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Amy

Getting Fair Prices for Your Crocheted Items

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QUESTION: When real crocheted garments are sold at mass retail at prices that pay third-world workers pennies an hour, how does that affect a crocheter's ability to charge fair prices for his or her crocheted products?

 

QVC is selling a gorgeous crocheted sweater made from fine gauge yarn for only $60 in sizes from XXS to 3X.

 

From the perspective of a consumer who just wants a pretty sweater, sounds like a great price, right?

 

From the perspective of the third-world crocheter who probably spent at least 60 hours making a large-size sweater and may have made no more than 25 cents an hour, it doesn't seem so great, does it?

 

From the perspective of a crocheter who wants to make a living selling crocheted items, it makes it even harder to convince customers why she needs to charge a price that adequately compensates her for the time involved, even at a minimu wage rate.

 

Read my latest blog post. Let me know what you think. Share your thoughts here, on the blog, and/or on our Facebook page.

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First you have to find a market that can afford hand made items be they toys or clothes and that is a challenge for many people that make hand made items of all kinds.  You aren't going to compete in a market where people are looking for bargain prices, that just doesn't happen.  When people only have limited amounts to pay, they tend to go for the cheaper Chinese product even when the quality product is better made, will last longer, and in some cases can be passed down to the next generation in the case of wooden toys, etc.

 

You aren't going to change the mind of the consumer who will stretch to buy the cheaper "brand name" Chinese items.  However, with the right marketing you can find a market with consumers who will buy locally, if they recognize the value in it.  There is a whole green movement built around buying from local merchants rather than importing clothing, food, etc.  That is a market that is ripe to be explored and educated about why local costs are higher.

Edited by Bailey4

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Wow, interesting blog post,Amy

This reminds me of the discussion we were having in the Mastermind group.  Those workers are getting so little for all the time that goes into the garments.  That's a really pretty design and the buttons would probably cost at least $4-$5 dollars for 10 buttons.  As an individual crocheter, I would consider $60 to be on the low side for a garment- QVC is buying from a distibutor who is buying from the group who is doing the actual crochet.  That person is making much less than I would make selling a similar item for that price- if I'm making it I'm not paying a distributor,and someone to sell it for me.  Of course, I would have to consider the cost of the yarn, the buttons, and the time to make it. I would probably charge more for a larger size too.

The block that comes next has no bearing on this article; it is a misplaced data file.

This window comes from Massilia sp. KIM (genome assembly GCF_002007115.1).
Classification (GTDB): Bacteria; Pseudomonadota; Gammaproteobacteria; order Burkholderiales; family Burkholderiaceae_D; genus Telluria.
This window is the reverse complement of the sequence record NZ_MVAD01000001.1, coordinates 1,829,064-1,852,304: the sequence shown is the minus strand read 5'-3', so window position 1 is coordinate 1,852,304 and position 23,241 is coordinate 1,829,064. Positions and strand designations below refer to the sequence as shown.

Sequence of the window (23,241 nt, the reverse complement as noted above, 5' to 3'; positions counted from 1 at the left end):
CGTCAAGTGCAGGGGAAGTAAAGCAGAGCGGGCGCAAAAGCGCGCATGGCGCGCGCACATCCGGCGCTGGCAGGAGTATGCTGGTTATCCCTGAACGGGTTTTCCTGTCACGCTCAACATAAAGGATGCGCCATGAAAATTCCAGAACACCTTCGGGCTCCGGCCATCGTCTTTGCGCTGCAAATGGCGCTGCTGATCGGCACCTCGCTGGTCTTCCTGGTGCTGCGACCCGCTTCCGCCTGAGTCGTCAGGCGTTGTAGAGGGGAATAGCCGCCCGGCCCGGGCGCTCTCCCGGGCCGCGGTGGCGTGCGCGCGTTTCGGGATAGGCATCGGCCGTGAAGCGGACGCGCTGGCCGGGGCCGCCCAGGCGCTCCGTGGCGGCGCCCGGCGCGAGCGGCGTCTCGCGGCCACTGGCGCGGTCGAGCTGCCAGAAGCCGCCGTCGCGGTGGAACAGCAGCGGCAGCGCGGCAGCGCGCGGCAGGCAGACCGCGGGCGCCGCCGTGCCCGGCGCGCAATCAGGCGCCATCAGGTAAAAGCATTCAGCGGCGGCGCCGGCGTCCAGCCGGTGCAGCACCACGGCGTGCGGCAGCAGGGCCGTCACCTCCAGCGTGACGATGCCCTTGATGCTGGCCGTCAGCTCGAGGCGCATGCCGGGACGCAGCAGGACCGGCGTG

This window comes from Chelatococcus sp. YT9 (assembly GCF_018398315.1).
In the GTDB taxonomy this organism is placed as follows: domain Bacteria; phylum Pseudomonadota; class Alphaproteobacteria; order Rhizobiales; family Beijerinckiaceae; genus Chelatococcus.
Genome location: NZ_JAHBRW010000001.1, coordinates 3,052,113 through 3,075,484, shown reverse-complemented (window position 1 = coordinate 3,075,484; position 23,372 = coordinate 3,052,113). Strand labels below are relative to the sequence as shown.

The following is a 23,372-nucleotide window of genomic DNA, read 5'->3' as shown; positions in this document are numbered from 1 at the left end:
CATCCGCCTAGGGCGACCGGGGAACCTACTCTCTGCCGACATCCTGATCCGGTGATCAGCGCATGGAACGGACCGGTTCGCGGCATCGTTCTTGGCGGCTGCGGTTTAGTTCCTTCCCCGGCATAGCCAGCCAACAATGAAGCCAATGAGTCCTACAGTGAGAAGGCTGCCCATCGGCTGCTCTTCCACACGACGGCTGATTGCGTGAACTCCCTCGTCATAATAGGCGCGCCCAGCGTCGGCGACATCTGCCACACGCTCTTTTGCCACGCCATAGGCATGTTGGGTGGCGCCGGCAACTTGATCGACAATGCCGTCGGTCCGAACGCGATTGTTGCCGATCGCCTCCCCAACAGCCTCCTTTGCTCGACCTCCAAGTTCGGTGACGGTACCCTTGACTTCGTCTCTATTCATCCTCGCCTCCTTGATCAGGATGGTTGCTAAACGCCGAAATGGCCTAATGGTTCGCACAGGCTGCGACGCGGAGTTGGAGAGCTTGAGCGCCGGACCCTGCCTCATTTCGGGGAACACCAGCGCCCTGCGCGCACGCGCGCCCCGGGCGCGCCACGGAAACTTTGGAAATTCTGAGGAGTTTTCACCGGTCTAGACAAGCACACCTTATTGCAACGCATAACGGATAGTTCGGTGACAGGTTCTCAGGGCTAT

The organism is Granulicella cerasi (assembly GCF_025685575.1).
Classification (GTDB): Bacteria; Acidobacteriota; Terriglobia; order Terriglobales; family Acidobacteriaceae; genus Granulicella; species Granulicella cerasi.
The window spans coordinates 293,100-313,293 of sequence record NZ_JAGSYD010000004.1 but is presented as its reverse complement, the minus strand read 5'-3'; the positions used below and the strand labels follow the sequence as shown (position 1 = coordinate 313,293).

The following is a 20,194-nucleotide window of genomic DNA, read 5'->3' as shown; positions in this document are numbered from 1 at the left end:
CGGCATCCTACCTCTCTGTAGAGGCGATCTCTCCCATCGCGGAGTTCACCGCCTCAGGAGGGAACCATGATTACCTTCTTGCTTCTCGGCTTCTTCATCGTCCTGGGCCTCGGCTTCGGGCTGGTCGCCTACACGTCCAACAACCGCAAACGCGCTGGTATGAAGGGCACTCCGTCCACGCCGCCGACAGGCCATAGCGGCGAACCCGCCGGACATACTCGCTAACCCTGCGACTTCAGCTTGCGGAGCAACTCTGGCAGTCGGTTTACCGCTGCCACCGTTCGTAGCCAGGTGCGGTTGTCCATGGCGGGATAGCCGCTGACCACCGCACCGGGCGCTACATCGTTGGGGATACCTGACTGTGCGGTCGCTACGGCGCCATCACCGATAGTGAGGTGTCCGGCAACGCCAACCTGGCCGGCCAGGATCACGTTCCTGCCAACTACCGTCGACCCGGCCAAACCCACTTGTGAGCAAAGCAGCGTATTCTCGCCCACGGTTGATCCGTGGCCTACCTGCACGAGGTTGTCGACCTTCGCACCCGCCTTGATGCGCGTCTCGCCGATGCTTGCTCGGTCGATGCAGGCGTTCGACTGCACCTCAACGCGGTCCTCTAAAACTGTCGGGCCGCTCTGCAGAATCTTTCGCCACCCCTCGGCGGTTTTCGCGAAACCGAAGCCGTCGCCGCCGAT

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I am not a clothing manufacturer, but I would be very surprised to find that the Chinese companies are paying $4-5 for 10 buttons.    I wouldn't be surprised to find they have found a way to cheaply mass produce them as well as a way to bring down the cost of the yarn by purchasing it in large quantities, if it is not a yarn they make themselves.  The button workers are likely making nothing in wages either, but that is what probably helps bring the product in at that cost.

 

That is another issue many individual crochet clothing makers have.  Even if they don't have to buy retail, they still can't buy in the quantities that manufacturers do to bring down the costs per item to a more manageable price.  It still doesn't account for their incredibly cheap labor, but it does account for some of the cost.

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I meant that if I were making a similar garment, I would pay $4-$5 for the buttons.  Of course a manufacturer would be able to get a better price.

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I was just commenting on Amy's calculation of the cost of the garment that was sold.  The Chinese get their labor and materials across the board cheaper, therefore the price to market is always going to be cheaper.  However, for those that want quality, quality matters.  You have to find a market that will pay for quality and appreciate the value of it.

 

I mentioned those who have a individual business of crocheting are at a real disadvantage because even if they aren't buying retail, most can't buy in bulk and even before labor costs, their cost of materials is always going to be higher.  Add in the low cost of Chinese goods available for Chinese manufacturing and the depressed prices are even more difficult to compete with for individual crochet businesses.

 

For those of us who appreciate crochet goods, many of us have learned to crochet so we can have the kinds of goods we want at prices we can afford.  Then we are negotiating for types of yarns we can afford, patterns, materials, etc. because we know we couldn't pay someone the price for the labor.  At best we might be able to barter for equal skills in terms of labor if we want to consider marketing the goods vs. those who are just generous with their time and talent.  Realistically for many the price of paying for finished crochet goods is just not realistic. 

 

In order to make a living at selling the finished products, you really do need a market that has the financial will to pay not just the cost of materials, but labor.

Edited by Bailey4

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